The Vatican Invasion
September 17, 2015
September 22 to 27, Pope Francis makes his first visit to the United States—a whirlwind tour of the I-95 corridor in which he will meet with President Obama; deliver addresses to the U.S. Congress and UN General Assembly; celebrate Mass in Washington, D.C., New York, and Philadelphia; and preside over the final weekend of the World Meeting of Families, a major event hosted by the Catholic Church once every three years. Francis arrives having made headlines and raised expectations and excitement in a way his traditionalist predecessor, Benedict XVI (who visited in 2008), could not have imagined.
From the start of his papacy in 2013, Francis has worked assiduously to reorient the Church around greater inclusivity, compassion, and ethical stewardship. He has used the power of his office and his global audience of 1.2 billion Catholics to spur global conversations around extreme poverty and inequity, climate change, the excesses of capitalism, the dangers of uncritical faith in technology, and the plight of surging numbers of desperate migrants coming to Europe from Africa and the Middle East.
Europe’s immigration crisis is principally the stark outgrowth of post-9/11 wars and the failures of the Arab Spring that have generated the highest levels of refugees and displaced persons worldwide—almost 60 million, 13 million added in the past year—since the conclusion of World War II. Americans may be distant from the immigration crisis besetting Europe but are hardly isolated from it. In Central America, the combination of rising insecurity, mal-governance, and declining economic prospects has fueled migration of adults—and shocking numbers of unaccompanied children—to the United States and elsewhere in the hemisphere.
Though Francis has almost no direct personal experience with American society and politics, he is pursuing a remarkably ambitious agenda that may speak forcefully to an American audience but is hardly guaranteed of clear success. Foremost is the aim to connect in new and dynamic ways with a large American Catholic population, over 70 million strong and approximately one-third Hispanic, that attitudinally and behaviorally is often at odds with Rome. The structural challenge can be stark: among U.S. adults who grew up Catholic, 52 percent have left the Church at some point, and 80 percent of those have not returned. Like Benedict seven years ago, Francis is visiting a U.S. Catholic Church with declining numbers and struggling finances, still grappling with the legacy of the child abuse scandals of the early 2000s. According to Gallup, Francis has been strongly popular among Americans but has become less so in the year leading up to his visit.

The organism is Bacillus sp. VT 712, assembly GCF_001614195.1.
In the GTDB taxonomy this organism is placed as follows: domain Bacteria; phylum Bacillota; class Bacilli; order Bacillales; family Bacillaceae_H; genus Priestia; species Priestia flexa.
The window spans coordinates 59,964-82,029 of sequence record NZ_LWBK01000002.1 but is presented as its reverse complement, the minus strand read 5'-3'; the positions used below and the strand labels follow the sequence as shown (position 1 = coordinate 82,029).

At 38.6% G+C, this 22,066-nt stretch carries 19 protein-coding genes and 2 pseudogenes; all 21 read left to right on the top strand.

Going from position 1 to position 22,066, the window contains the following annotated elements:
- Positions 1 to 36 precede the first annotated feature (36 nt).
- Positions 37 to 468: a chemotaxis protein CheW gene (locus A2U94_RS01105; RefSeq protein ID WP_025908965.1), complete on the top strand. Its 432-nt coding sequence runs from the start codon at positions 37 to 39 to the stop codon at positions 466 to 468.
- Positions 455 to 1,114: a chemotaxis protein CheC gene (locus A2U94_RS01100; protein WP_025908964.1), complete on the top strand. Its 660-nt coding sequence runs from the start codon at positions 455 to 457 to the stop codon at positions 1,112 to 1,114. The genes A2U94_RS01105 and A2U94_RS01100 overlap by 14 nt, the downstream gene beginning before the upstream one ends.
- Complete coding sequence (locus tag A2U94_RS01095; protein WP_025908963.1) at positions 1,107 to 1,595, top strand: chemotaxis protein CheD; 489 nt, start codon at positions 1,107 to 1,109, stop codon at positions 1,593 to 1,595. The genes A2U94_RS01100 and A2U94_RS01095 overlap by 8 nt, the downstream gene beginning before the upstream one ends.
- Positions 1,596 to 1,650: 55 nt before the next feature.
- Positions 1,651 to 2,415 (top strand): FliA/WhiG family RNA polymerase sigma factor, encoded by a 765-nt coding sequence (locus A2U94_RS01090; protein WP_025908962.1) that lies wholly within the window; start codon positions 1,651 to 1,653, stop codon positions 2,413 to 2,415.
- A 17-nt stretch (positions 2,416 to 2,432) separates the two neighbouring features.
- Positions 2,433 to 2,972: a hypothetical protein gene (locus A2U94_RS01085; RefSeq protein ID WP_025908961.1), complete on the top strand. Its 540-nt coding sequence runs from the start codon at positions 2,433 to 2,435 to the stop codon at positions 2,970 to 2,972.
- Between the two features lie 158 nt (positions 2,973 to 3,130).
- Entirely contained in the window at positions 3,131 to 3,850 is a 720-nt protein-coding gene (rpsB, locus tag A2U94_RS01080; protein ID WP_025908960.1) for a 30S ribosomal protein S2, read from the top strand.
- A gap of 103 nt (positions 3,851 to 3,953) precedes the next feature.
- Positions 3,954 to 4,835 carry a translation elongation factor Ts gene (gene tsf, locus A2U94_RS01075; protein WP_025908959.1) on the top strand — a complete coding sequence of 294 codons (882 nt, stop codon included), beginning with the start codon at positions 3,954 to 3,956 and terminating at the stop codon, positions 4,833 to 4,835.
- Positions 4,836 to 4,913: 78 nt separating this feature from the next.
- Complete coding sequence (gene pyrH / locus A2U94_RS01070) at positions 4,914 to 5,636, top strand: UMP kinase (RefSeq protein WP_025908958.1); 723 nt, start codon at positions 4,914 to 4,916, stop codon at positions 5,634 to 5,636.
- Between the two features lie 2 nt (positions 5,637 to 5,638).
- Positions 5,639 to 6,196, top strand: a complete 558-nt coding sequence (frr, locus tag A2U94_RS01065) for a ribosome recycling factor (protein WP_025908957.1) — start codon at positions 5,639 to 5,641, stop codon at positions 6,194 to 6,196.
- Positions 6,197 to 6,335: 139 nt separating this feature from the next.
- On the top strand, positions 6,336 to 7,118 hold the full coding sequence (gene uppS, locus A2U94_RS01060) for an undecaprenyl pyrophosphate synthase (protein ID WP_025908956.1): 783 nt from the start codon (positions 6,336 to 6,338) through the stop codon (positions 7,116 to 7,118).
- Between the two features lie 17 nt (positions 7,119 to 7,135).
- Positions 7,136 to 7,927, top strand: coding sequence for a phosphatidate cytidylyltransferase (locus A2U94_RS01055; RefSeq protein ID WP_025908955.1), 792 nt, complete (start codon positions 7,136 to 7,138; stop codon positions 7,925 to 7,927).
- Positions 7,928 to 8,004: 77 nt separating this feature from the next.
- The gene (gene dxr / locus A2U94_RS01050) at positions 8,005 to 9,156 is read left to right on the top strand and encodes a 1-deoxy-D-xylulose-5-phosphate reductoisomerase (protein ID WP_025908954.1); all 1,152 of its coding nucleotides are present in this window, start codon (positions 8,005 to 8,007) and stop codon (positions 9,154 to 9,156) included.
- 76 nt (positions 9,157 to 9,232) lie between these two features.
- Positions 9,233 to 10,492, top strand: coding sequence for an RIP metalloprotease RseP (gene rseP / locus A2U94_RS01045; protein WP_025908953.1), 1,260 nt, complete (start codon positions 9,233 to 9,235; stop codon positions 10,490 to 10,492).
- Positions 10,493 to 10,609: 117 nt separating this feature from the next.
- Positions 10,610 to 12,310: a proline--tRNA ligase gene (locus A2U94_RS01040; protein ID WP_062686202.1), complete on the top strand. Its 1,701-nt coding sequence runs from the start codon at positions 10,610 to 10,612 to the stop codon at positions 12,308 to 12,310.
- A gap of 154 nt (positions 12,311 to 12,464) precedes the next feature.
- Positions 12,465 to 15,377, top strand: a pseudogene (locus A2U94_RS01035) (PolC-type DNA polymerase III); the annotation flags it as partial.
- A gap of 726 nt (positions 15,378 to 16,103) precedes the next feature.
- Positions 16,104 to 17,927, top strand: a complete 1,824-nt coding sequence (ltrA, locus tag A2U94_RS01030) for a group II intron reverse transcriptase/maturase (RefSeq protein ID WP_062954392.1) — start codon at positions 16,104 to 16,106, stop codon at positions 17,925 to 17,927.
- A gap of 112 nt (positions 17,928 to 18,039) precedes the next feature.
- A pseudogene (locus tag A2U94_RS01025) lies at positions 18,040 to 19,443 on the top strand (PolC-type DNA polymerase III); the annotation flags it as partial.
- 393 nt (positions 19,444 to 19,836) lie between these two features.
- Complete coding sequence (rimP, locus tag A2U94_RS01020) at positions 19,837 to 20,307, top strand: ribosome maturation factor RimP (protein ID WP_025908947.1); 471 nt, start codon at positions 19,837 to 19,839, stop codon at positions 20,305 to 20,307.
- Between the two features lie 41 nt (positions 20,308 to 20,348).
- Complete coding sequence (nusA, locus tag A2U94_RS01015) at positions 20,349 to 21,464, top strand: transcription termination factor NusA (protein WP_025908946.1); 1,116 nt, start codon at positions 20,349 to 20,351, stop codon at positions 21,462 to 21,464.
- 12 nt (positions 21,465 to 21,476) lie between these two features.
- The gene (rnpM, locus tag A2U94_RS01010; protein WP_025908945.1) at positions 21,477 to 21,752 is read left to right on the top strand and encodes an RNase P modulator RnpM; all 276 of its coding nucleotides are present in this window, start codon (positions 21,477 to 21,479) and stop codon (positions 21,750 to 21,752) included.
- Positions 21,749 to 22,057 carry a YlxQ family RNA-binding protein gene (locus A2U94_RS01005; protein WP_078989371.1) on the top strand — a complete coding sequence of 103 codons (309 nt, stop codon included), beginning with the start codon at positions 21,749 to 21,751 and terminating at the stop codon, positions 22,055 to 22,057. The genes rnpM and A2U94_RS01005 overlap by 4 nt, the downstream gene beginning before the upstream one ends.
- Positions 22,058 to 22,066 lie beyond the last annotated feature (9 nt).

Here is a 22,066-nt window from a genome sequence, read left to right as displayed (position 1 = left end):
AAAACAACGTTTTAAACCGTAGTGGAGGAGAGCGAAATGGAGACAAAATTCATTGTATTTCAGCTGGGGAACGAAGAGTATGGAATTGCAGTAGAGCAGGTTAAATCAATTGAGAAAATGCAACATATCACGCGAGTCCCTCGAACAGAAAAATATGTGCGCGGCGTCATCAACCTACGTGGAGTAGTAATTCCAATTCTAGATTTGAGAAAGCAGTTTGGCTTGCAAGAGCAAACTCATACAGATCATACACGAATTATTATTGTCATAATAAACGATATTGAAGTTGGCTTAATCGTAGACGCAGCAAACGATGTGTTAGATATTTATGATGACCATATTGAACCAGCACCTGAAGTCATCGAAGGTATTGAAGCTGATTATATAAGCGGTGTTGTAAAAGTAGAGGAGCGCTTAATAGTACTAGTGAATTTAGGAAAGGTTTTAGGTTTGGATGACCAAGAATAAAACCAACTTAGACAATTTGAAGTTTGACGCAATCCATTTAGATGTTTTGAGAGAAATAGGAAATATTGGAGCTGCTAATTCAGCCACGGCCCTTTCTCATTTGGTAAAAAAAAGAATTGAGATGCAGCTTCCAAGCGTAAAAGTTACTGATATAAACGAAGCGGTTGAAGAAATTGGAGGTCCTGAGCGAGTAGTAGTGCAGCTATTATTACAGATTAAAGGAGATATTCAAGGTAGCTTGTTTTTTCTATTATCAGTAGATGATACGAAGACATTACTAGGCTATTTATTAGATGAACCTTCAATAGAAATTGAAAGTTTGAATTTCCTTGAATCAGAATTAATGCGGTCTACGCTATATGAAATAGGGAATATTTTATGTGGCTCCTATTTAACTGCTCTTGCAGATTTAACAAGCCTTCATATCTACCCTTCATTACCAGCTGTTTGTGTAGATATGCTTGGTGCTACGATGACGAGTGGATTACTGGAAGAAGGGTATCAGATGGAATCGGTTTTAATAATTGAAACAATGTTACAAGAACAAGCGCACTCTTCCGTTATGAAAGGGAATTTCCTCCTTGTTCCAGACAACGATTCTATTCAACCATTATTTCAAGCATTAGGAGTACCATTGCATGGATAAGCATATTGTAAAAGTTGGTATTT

Likely to be a related, high priority is elevating the compassion agenda in the United States as in Europe, centered on ameliorating the suffering and injustices imposed on the victims of war and misrule. That may involve invoking the legacy of American church members who took in Cuban, Vietnamese, and Central American refugees in earlier decades. Jumping into this issue, however, risks getting entwined in the overheated and polarized U.S. political debate over immigration—with its increasingly open expressions of nativism—and may put the Pope on a collision course with Donald Trump and other prominent Republicans. For most Americans weary of the wars in Iraq and Afghanistan, and inured to the remote, gargantuan human crisis in Syria, there is an emotional detachment and an overriding security fear of “sleepers” embedded among the victims seeking refuge in Europe and North America.
The stewardship agenda will likely be a prominent theme: the argument that Church members in the North have an ethical obligation to use the advantages of wealth, privilege, and stability to better manage economic growth and technological advances worldwide, to reduce gross inequity, and to reverse the accelerated warming of the globe. That too may generate political tension—including vocal suggestions that the Pope is a closet Marxist—in a divided American polity and amidst an unsettled debate in America over climate change.